The team found that things under this domain became a bit less clear. What even constitutes a positive or negative outcome in this space? One paper for instance found that if you give students a one-hour lecture on the replication crisis it will negatively impact their trust in science. Is that a bad thing? Maddi argues not and that there is a lot to be said for creating ‘critical consumers’ of research.
A more positive example from Sakura and Brown (2019) suggested that while teaching students about questionable research practices (QRPs) can also reduce students’ trust in the process and in published findings, crucially, it can also help them to identify questionable practices. Maddi suggests this is an important caveat and a common rebuttal to integrating open scholarship into teaching is that it highlights issues of trustworthiness and credibility and that students should not be exposed to these issues. On the contrary, it is important to have these discussions to improve critical skills and improve science in the future by reducing QRPs.
A final caveat on this work was that that the quality of the pedagogical evidence, whether peer-reviewed literature or more anecdotal, or from Twitter and gray literature, didn’t itself always reflect the values of methodological rigour, robustness and transparency promoted through open scholarship. Much of the research used small sample sizes and the qualitative evidence was often presented without sufficient analytical information. The research base itself needs to be more robust.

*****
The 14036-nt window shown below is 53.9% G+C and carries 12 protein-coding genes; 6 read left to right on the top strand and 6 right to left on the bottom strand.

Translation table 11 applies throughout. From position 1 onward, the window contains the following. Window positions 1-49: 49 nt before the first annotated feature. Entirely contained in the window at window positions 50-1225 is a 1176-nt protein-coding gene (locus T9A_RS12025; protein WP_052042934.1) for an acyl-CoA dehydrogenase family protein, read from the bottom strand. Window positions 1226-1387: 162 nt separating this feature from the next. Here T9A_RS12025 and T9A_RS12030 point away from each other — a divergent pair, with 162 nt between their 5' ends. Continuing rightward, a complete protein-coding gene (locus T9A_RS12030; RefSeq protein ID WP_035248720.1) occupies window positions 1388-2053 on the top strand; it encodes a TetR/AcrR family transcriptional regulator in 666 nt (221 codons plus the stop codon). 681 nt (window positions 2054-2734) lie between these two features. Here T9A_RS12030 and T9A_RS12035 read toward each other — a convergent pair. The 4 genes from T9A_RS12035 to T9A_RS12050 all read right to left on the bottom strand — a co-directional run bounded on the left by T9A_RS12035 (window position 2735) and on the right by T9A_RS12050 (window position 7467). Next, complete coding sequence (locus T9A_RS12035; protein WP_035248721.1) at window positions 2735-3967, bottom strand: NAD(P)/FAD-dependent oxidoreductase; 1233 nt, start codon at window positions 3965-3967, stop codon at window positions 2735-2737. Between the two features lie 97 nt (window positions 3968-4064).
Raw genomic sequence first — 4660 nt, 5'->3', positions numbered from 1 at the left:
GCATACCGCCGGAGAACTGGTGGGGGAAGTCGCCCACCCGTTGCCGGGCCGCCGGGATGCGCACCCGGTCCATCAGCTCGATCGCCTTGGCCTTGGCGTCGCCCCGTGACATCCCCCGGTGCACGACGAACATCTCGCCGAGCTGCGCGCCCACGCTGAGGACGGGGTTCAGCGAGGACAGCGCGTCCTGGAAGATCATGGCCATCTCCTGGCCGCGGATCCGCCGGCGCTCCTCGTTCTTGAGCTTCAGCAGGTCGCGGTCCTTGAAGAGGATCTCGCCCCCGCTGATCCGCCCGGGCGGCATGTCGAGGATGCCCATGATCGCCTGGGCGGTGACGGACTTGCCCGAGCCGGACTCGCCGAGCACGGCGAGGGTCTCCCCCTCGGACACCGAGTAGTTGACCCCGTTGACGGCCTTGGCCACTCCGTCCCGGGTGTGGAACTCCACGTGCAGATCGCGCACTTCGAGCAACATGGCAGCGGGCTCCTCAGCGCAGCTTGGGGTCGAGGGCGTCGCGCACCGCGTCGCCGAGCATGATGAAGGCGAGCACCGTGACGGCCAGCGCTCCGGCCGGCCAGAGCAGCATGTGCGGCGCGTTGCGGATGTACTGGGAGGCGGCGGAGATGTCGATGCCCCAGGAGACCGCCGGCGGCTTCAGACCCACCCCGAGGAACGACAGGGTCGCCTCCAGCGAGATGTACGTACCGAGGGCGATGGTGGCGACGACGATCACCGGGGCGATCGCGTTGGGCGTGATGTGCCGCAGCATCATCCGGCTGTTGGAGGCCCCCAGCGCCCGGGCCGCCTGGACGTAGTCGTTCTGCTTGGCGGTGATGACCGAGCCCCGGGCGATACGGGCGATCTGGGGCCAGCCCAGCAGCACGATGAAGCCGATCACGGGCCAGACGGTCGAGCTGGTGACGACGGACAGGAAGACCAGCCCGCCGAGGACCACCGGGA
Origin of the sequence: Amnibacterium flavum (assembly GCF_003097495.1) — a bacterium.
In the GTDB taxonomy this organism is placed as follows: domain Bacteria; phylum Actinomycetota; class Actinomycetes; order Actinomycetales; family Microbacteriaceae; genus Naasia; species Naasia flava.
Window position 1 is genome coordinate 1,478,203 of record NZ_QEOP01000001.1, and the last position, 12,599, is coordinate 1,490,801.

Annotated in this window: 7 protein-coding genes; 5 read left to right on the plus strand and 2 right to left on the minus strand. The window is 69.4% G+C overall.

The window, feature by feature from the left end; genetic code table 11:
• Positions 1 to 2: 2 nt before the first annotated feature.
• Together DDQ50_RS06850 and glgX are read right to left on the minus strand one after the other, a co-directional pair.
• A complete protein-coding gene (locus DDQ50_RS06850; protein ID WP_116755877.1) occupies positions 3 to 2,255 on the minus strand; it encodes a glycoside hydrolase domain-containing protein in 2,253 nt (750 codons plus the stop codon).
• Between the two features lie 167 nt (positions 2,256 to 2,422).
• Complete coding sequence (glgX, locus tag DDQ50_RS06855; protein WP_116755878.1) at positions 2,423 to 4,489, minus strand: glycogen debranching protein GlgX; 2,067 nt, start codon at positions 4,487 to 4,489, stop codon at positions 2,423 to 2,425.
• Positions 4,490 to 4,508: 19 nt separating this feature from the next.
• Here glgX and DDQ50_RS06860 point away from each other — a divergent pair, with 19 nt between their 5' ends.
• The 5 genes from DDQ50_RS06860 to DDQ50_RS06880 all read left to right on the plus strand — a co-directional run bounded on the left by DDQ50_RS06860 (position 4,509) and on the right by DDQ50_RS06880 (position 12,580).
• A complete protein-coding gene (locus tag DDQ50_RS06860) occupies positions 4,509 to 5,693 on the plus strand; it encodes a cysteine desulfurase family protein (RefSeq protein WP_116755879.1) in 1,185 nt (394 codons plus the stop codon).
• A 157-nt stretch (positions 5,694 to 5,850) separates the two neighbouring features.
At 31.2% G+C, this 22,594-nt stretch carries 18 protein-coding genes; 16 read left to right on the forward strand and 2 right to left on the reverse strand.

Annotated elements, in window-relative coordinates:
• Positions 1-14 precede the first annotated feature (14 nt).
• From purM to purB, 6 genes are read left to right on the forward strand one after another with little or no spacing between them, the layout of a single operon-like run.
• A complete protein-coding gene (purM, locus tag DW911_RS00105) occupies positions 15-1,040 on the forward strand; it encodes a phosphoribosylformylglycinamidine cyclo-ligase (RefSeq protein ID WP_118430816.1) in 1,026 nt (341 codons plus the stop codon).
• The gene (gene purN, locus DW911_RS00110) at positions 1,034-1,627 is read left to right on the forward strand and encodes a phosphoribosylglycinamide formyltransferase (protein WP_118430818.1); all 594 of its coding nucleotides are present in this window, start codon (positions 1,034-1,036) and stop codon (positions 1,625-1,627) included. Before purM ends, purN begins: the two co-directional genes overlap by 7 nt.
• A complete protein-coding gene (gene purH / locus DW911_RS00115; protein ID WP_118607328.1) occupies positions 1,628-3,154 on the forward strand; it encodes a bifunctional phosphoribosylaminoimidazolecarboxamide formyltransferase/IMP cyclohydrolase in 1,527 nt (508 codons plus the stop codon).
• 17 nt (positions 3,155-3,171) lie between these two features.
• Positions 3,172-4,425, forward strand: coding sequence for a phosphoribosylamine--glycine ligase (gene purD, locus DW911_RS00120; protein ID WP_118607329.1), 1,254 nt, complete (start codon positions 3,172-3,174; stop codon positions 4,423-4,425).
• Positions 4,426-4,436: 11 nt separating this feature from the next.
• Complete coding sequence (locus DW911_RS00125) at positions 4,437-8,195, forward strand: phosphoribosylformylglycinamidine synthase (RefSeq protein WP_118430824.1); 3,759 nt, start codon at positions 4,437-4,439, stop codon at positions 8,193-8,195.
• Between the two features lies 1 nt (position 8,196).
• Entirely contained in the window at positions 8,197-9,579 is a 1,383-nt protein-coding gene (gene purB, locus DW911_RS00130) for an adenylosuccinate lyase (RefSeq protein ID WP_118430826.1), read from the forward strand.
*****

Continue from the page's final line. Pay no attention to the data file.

There is also potentially valuable data that the team couldn’t use, from other universities for example that couldn’t be shared due to consent and data sharing restrictions for example, which is quite reasonable. Nevertheless, it is important to incentivise sharing of good practice so it can be used to inform a rationale elsewhere. There is a real need, not just for position papers – like the recently published University of Leeds Open Research Statement – but for real evidence from robust research.
Maddi is currently working on a longitudinal project looking at students who pre-register their undergraduate dissertations to explore if it impacts on their outcomes. Preliminary analysis suggests that the only significantly impacted outcome was their understanding of open science concepts, with no significant improvement in scientific literacies. This represents Maddi’s attempt to contribute more methodologically rigorous appraisals to the literature. She is also planning a fully-fledged cluster randomised control trial, again in collaboration, that will send open research materials to different departments and institutions to explore various outcomes and to see whether introducing students to these concepts has any tangible benefits on pedagogical outcomes.
Maddi also wants to explore evidence more locally, through Curriculum Redefined, by working with the Library for example to deliver open research workshops for educators and to connect to research culture work within student education.